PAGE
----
Where I discovered a community of awesome individuals in 2010 and what I will make in 2011 – #Reverb10

In this post, I will reflect Prompt #7 of Reverb10 – if you are curious, check out Reverb10’s website here.

Prompt #7: Community

Where have you discovered community, online or otherwise, in 2010? What community would you like to join, create or more deeply connect with in 2011?

For me, the most powerful community I experienced this year was… Twitter. I joined Twitter few years ago, but I hadn’t used it actively until the end of 2009.

The most significant event that made me want to use Twitter more was to meet up with Gwen Bell (@gwenbell) in person when she visited Tokyo. Yes, that Gwen who co-organizes #Reverb10 (Hi Gwen!).

My Twitter usage became more active since then, and I’m happy to say that Twitter has been a very effective tool to find and to connect with like-minded people.

Let me mention some of the people I got connected with via Twitter this year and introduce their awesomeness to you.

  • Fernando (@HelloNavi) is a photographer extraordinaire, hailing from San Diego, currently based in Japan as an English teacher. He’s a great guy to talk with and I recommend you to take a look at his photos.
  • Rémi (@remino) is a French Canadian, web developing wizard. He has a great voice and I wonder when he will become a voice actor. If you need someone to do an extreme makeover on your website, say hello to him.
  • Sarah (@semisara) is one of the most energetic people I know. She is a journalist&photographer&translator with killer smiles and some kickboxing skills. Check out her website here.
  • Emi (@gyorome) is a fashion photographer&university student and I love the way she is. What fascinates me about her is how she can connect with people and do amazing things. There’s a lot to learn from her style.
  • Alice (@alicetokyo) is “an Italian heroine fighting monsters in Tokyo”. How awesome is that. Seriously, she’s awesome. She lives and studies at university in Tokyo, and writes blog posts for Vogue Japan. Her English website is here.
  • Etsuko (@EtsukoT) is specialized in coaching on international marriage as well as on parenting. We translated Chris Guillebeau’s “A Brief Guide to World Domination” into Japanese together. If you need some coaching on international marriage or parenting, talk to her!


Now, let me talk about the community I want to create in 2011.

If you’ve been a reader of this blog for a while, you probably know that I want to make the world more romantic. In 2011, I will create a community of people who believe in their potentials and possibilities and seek beautiful moments in life. I’ve started writing a mini manifesto on this subject, and am planning to release it in the beginning of 2011. So, stay tuned if you are one of such people.

Your life is your art. My life is my art. Let’s create something amazing together.


If you enjoyed reading this post, please share it with your friends. You can subscribe to this blog via RSS or e-mail, too. I’m looking forward to connecting with you!

Photo: wwarby

Hans Comijn on becoming an attractive man

“Becoming an attractive man” is one of the topics I’ve been strongly interested in for the past few years. There are a few men I admire as a role model, and Hans Comijn is one of such rare men. Hans co-founded the Ars Amorata Online program with Zan Perrion and he led a number of men so they could get on the right path.  My friend from the Ars Amorata Online program, Paul Letendre did a series of interviews with Hans, and I highly recommend it, whether you are a man or a woman. In any case, if you happen to be a man who seeks more excellence in life, you must listen to it. If you liked Hans’ talk, share it with others, too. Also, Paul has written some excellent articles on his website Enrich Your Love Life – check them out!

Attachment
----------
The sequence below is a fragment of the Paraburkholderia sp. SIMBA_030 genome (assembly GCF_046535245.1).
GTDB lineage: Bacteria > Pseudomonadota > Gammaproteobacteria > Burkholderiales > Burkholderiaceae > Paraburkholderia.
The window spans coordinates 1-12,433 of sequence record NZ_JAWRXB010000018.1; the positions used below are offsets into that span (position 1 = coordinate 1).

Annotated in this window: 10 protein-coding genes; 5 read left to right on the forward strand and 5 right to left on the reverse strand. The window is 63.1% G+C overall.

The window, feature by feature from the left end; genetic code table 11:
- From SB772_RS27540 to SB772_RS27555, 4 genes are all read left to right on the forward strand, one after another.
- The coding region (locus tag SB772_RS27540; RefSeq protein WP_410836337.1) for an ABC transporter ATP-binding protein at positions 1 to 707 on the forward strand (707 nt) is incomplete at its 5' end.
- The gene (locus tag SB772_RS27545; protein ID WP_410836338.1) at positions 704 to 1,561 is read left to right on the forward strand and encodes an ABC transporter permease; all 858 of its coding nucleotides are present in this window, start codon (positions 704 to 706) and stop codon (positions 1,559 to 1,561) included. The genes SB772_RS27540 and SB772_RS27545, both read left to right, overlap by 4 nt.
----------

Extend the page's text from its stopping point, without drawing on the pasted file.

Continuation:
<object width=”420″ height=”260″><param name=”movie” value=”http://www.youtube.com/v/u5ZS_8cRhJg&hl=en_US&feature=player_embedded&version=3″></param><param name=”allowFullScreen” value=”true”></param><param name=”allowScriptAccess” value=”always”></param><embed src=”http://www.youtube.com/v/u5ZS_8cRhJg&hl=en_US&feature=player_embedded&version=3″ type=”application/x-shockwave-flash” allowfullscreen=”true” allowScriptAccess=”always” width=”420″ height=”260″></embed></object>

Photo: Ana_Cotta

Let’s make connections with yourself and others

Here’s my favorite part of The Connection Manifesto by Pace (@PaceSmith) and Kyeli (@Kyeli) Smith.

Before you know how to read or tie your shoes, you’re off to school. You spend 13 years, day in and day out, doing what others tell you to do, being shoved into boxes and molds. You get out of school, get a job, and spend the next fifty years, day in and day out, doing what others tell you to do, being shoved into boxes and molds. Eventually you retire, and then and only then can you enjoy life. When you’re 65.

Fuck that.

You can download The Connection Manifesto from here for free, and let your friends know about it if you like.

I read this manifesto recently, and it resonated with me. The Connection Manifesto introduces core ideas behind Pace and Kyeli’s world changing movement The Connection Revolution. I was moved by their manifesto, because they were honest and passionate about encouraging you to connect with yourself and others… about making this revolution happen.

Making connections with yourself and others. I believe this is very, very important. Making connections is a big theme in what I want to do as well – making the world more romantic. So, I was naturally interested in what Pace and Kyeli had to say about it.

It’s something people tend to miss or are afraid of doing when interacting with others. I don’t know if there is any single, unifying reason behind it, but I bet one of reasons why some people might be afraid of making connections with others is because they have to be authentic in front of others.

To be authentic, you can’t hide your vulnerability. You can’t impress others by putting on a mask. But if you can’t hide your vulnerability or impress others by putting on a mask, what’s going to happen? What if others judge you for who you really are?

Well, the answer is: nothing happens unless you make a big deal out of it. Trust me, you’ll be much more impressive when you show up as your authentic self.

But how do you make connections with others? In fact, what do you mean by ‘connections’ anyway? That’s a question I want to think over a little bit more… I can answer the first question though. Well, I’m not sure if people I interact with feel the same way, but I tend to ask them what their childhood dreams were and/or what their current dreams are. I’m more interested in these things than in how they make money (the typical ‘what do you do’ question, which I hardly ask), where they are from, and whether they have siblings or not. The trick is to be really curious about what their dreams are. I mean, aren’t you curious about such things more than those boring, average questions like the ‘what do you do’ question?